September 16 is the last chance to participate in the 2012 Bikes and Blues Fun Run presented by the Mississippi Valley Blues Society. The Fun Run will start at Ducky's Lagoon (Andalusia, IL) and wrap up at Martini's on the Rock (Rock Island, IL) with stops at Buelahs (New Boston, IL), The Pub (Oquawka, IL), and Beer Belly's (Aledo, IL) in between. Cost is $5 per rider entry and will include admission to see Studebaker John and the Hawks at Martinis. Entry to Fun Run starts with check-in between 10:30 am - noon (last bike out at noon) at Ducky's Lagoon in Andalusia, IL. Last bike must be in at 5:00 p.m. at Martini's on the Rock in Rock Island, IL to be eligible for card drawings and door prizes. All vehicles welcome! For more information on events presented by the The Mississippi Valley Blues Society visit: www.mvbs.org ; or email email@example.com .
West Virginia Blues Society - Charleston, W.V.
The West Virginia Blues Society will hold its Sixth Annual Blues Competition on October 13, 2012 at The Sound Factory, 812 Kanawha Blvd. Charleston, WV 25301. Blues bands, solo/duo and a Youth Division blues acts will compete for cash prizes and WVBS sponsorship to the Blues Foundation‟s International Blues Challenge held in Memphis, Tennessee. Jan. 29 - Feb 2 - Jan 2013.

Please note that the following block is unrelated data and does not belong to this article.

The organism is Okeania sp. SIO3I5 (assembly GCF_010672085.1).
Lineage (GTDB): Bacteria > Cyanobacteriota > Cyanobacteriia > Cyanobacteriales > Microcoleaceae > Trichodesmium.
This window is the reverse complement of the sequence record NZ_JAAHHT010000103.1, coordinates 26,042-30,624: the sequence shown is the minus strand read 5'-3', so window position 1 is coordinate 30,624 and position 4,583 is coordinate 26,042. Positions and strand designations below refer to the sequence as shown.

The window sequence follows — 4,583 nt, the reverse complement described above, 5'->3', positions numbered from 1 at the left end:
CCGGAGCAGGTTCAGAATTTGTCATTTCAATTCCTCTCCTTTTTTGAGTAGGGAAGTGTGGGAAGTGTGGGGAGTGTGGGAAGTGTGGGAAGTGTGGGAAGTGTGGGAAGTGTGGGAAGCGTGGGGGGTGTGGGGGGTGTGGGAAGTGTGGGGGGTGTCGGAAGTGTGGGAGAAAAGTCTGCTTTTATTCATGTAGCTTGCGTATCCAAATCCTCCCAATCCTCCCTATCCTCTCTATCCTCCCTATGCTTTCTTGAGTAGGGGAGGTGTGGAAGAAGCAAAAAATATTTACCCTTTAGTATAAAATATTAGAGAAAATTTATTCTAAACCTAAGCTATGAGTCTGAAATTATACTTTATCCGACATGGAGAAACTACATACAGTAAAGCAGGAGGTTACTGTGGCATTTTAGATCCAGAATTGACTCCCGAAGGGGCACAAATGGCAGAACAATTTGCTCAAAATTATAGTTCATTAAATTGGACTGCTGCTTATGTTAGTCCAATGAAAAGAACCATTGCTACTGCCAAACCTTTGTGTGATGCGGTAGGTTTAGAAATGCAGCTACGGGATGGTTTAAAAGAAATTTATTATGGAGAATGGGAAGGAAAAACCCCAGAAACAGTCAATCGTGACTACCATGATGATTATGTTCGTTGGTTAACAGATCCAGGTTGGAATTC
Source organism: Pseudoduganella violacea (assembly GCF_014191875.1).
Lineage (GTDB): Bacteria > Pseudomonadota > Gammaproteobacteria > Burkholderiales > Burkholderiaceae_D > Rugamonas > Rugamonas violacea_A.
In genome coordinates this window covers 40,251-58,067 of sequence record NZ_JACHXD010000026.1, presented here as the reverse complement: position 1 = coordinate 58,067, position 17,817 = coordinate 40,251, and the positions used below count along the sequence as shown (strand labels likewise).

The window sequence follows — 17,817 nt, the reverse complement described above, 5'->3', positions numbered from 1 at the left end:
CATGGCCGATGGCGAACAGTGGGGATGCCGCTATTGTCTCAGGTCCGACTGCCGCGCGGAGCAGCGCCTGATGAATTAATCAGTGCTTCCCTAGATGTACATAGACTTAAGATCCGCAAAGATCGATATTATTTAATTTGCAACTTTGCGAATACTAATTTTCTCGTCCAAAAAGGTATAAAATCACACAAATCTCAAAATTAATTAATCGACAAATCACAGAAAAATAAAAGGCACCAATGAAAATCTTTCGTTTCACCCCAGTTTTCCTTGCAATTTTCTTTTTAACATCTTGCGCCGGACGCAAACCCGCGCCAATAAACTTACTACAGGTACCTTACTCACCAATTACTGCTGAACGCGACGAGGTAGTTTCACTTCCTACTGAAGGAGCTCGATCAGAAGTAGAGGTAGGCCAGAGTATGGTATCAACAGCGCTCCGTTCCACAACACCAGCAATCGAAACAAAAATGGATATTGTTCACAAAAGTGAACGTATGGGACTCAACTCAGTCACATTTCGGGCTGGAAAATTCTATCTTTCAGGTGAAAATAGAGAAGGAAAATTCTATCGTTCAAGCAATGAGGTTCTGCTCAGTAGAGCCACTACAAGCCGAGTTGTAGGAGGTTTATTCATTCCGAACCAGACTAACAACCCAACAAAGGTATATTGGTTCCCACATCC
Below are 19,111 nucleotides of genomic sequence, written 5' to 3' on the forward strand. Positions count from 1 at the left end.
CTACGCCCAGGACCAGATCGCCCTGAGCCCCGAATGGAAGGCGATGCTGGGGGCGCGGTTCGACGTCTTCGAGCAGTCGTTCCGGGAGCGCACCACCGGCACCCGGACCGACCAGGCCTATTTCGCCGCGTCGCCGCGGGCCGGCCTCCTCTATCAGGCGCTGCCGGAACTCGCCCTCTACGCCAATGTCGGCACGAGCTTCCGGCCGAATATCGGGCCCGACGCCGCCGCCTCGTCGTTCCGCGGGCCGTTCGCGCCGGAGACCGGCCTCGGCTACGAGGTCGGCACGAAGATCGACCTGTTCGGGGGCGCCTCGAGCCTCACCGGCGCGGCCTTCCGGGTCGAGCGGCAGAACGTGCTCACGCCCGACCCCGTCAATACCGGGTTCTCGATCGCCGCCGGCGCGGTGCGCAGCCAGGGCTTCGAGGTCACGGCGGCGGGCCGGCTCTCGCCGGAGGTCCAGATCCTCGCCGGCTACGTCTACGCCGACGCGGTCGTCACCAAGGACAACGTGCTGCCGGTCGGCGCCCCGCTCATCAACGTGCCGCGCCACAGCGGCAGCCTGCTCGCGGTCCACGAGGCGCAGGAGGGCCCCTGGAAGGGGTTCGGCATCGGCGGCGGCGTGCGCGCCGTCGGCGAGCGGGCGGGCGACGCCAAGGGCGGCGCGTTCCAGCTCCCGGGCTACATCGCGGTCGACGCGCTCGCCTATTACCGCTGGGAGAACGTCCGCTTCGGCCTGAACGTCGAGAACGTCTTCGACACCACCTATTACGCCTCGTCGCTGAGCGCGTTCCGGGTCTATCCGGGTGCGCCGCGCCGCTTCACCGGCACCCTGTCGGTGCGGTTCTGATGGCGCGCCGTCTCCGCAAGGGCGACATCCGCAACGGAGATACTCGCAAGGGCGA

CONTACT PERSON FOR COMPETITION PARTICIPANTS: Complete information, application & rules are available online at www.wvbluessociety.org . Deadline for application submission is September 21, 2012. For more information contact Competition Director, Mike Price at 304-389-5535 or e-mail: firstname.lastname@example.org or Jack Rice at email@example.com.
Decatur Blues Society - Decatur, IL
Decatur Blues Society will hold their annual "Road to Memphis" blues challenge on Sept 22, 2012. Open to both band and solo/duo. Winning band and winning solo/duo will represent the Decatur Blues Society in the International Blues Challenge held in Memphis in Jan 2013. Entry forms and complete info can be found at www.decaturblues.org.
Minnesota Blues Society - St. Paul, MN